House Approves Bill to Repeal Prohibition of Tribal Distilleries

“Washington, D.C., shouldn’t be in the business of telling Indian Country it cannot engage in a business that’s allowed everywhere else and is actually helping many neighboring areas revitalize their local economies,” said U.S. Rep. Jaime Herrera Beutler.

That’s the crux of Herrera Beutler’s bill to repeal an 1834 act passed by the 23rd United States Congress “to regulate trade and intercourse with the Indian tribes, and to preserve peace on the frontiers.” (Read Native Business Magazine’s article “Bill to Repeal Ban Prohibiting Distilleries on Tribal Lands Making Headway.”)

As The New York Times reported, the ban, signed by Andrew Jackson, “was a piece of a broader paternalistic policy scheme that treated American Indians as wards of the state.”

Last week, the U.S. House unanimously approved Herrera Beutler’s bill to repeal the prohibition of distilleries on tribal land.

Now the Chehalis Tribe is a step closer toward building and operating a distillery, brewery and restaurant in Southwest Washington. A Chehalis distillery and brewery stands to create about 100 construction jobs, and 30 to 40 full-time positions once open.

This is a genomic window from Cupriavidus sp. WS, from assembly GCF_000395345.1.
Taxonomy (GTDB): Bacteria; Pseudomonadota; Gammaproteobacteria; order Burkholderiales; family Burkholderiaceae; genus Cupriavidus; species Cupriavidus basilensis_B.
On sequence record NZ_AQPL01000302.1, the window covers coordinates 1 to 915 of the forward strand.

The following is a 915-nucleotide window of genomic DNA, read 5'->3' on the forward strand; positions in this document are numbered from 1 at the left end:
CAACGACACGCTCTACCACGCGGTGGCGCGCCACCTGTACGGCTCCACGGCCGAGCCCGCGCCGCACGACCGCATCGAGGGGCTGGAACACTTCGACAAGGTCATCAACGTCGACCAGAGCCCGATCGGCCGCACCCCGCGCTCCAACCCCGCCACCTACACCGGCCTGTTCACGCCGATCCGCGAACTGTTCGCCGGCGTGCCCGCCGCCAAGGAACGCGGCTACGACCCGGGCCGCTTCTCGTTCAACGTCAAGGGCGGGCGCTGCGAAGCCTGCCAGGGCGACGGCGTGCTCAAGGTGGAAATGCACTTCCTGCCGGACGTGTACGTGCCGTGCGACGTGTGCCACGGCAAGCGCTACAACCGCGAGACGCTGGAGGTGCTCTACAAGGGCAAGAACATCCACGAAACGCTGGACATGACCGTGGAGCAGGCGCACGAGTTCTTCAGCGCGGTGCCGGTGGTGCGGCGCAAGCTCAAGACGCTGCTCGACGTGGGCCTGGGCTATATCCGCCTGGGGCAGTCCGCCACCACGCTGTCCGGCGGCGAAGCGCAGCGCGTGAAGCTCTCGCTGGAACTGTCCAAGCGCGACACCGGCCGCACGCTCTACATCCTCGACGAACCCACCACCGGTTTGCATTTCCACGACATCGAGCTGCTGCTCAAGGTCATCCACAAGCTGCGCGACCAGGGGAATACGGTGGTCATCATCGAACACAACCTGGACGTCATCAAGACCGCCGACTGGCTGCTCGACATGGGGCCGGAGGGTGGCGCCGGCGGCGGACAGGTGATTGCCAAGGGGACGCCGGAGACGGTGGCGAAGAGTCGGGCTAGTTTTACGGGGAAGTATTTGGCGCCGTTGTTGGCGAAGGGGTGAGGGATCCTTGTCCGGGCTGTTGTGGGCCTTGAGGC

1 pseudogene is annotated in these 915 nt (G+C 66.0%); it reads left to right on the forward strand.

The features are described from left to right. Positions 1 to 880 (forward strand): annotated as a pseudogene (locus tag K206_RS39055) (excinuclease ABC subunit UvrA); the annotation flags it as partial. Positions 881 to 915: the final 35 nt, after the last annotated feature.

“Currently the Tribe is planning to develop a stand-alone brewery and a stand-alone distillery, both of which will be on-reservation and 100 percent owned and operated by the Tribe. Each of these enterprises is intended to both provide new skills and training to Tribal members and non-Indians, but also provide skilled jobs on the reservation,” Chehalis Tribal Chairman Harry Pickernell, Sr. said.

Herrera Beutler echoed those sentiments in her floor speech. “The Chehalis Tribe had the vision for this economic development, and together, we’re successfully cutting through federal bureaucracy to repeal an 1834 law,” Herrera Beutler said.

Beutler hopes the Senate will quickly pass its companion bill introduced by U.S. Sen. Maria Cantwell, D-Wash, and Sen. Patty Murray, D-Wash. “I’m hopeful the Senate will also swiftly pass its bill so Indian tribes across the country will be allowed to distill on their own land, and provide new jobs not just for tribal members, but to neighboring communities, as well,” she said.

“Today’s passage of H.R. 5317 not only promotes tribal sovereignty and self-determination, but it will also benefit tribal and local economies nationwide,” Pickernell said. “I look forward to swift action on the bill in the Senate and would like to extend our thanks to Congresswoman Herrera Beutler for her leadership on this issue.”